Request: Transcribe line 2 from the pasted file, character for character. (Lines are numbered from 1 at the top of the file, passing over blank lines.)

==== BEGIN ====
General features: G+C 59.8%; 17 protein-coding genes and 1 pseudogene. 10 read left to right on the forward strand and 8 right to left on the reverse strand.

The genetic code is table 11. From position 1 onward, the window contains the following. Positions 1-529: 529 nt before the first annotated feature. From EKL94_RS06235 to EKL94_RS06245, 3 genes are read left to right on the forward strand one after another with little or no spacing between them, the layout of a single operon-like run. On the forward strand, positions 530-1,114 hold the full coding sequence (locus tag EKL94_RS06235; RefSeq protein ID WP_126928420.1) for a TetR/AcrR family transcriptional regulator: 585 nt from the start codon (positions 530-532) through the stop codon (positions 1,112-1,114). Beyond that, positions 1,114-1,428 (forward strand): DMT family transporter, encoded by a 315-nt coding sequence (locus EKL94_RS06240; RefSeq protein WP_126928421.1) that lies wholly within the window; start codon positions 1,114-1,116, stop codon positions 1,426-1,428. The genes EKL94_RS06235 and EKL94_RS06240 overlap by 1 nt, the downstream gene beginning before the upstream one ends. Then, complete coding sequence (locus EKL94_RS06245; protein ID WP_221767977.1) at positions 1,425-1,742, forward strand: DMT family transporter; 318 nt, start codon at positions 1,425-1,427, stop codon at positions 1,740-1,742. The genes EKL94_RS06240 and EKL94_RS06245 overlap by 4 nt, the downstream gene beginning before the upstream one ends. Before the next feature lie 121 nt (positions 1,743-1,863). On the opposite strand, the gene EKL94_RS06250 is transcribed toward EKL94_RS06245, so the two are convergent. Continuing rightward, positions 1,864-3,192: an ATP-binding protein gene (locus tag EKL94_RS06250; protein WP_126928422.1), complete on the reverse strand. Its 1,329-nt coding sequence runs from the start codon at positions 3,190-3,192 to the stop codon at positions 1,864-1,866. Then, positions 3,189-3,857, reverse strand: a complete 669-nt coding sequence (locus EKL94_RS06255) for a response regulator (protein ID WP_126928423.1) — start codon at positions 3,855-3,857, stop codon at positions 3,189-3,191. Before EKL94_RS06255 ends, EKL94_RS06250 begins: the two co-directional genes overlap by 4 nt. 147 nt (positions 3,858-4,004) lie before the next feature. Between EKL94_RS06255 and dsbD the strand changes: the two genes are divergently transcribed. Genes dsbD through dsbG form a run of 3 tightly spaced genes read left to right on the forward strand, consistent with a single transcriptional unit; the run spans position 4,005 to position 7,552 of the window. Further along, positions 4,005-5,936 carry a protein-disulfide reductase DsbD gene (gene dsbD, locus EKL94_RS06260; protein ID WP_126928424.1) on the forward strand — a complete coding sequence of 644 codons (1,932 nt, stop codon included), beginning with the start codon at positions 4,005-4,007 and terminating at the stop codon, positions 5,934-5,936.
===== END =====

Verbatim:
The genetic code is table 11. From position 1 onward, the window contains the following. Positions 1-529: 529 nt before the first annotated feature. From EKL94_RS06235 to EKL94_RS06245, 3 genes are read left to right on the forward strand one after another with little or no spacing between them, the layout of a single operon-like run. On the forward strand, positions 530-1,114 hold the full coding sequence (locus tag EKL94_RS06235; RefSeq protein ID WP_126928420.1) for a TetR/AcrR family transcriptional regulator: 585 nt from the start codon (positions 530-532) through the stop codon (positions 1,112-1,114). Beyond that, positions 1,114-1,428 (forward strand): DMT family transporter, encoded by a 315-nt coding sequence (locus EKL94_RS06240; RefSeq protein WP_126928421.1) that lies wholly within the window; start codon positions 1,114-1,116, stop codon positions 1,426-1,428. The genes EKL94_RS06235 and EKL94_RS06240 overlap by 1 nt, the downstream gene beginning before the upstream one ends. Then, complete coding sequence (locus EKL94_RS06245; protein ID WP_221767977.1) at positions 1,425-1,742, forward strand: DMT family transporter; 318 nt, start codon at positions 1,425-1,427, stop codon at positions 1,740-1,742. The genes EKL94_RS06240 and EKL94_RS06245 overlap by 4 nt, the downstream gene beginning before the upstream one ends. Before the next feature lie 121 nt (positions 1,743-1,863). On the opposite strand, the gene EKL94_RS06250 is transcribed toward EKL94_RS06245, so the two are convergent. Continuing rightward, positions 1,864-3,192: an ATP-binding protein gene (locus tag EKL94_RS06250; protein WP_126928422.1), complete on the reverse strand. Its 1,329-nt coding sequence runs from the start codon at positions 3,190-3,192 to the stop codon at positions 1,864-1,866. Then, positions 3,189-3,857, reverse strand: a complete 669-nt coding sequence (locus EKL94_RS06255) for a response regulator (protein ID WP_126928423.1) — start codon at positions 3,855-3,857, stop codon at positions 3,189-3,191. Before EKL94_RS06255 ends, EKL94_RS06250 begins: the two co-directional genes overlap by 4 nt. 147 nt (positions 3,858-4,004) lie before the next feature. Between EKL94_RS06255 and dsbD the strand changes: the two genes are divergently transcribed. Genes dsbD through dsbG form a run of 3 tightly spaced genes read left to right on the forward strand, consistent with a single transcriptional unit; the run spans position 4,005 to position 7,552 of the window. Further along, positions 4,005-5,936 carry a protein-disulfide reductase DsbD gene (gene dsbD, locus EKL94_RS06260; protein ID WP_126928424.1) on the forward strand — a complete coding sequence of 644 codons (1,932 nt, stop codon included), beginning with the start codon at positions 4,005-4,007 and terminating at the stop codon, positions 5,934-5,936.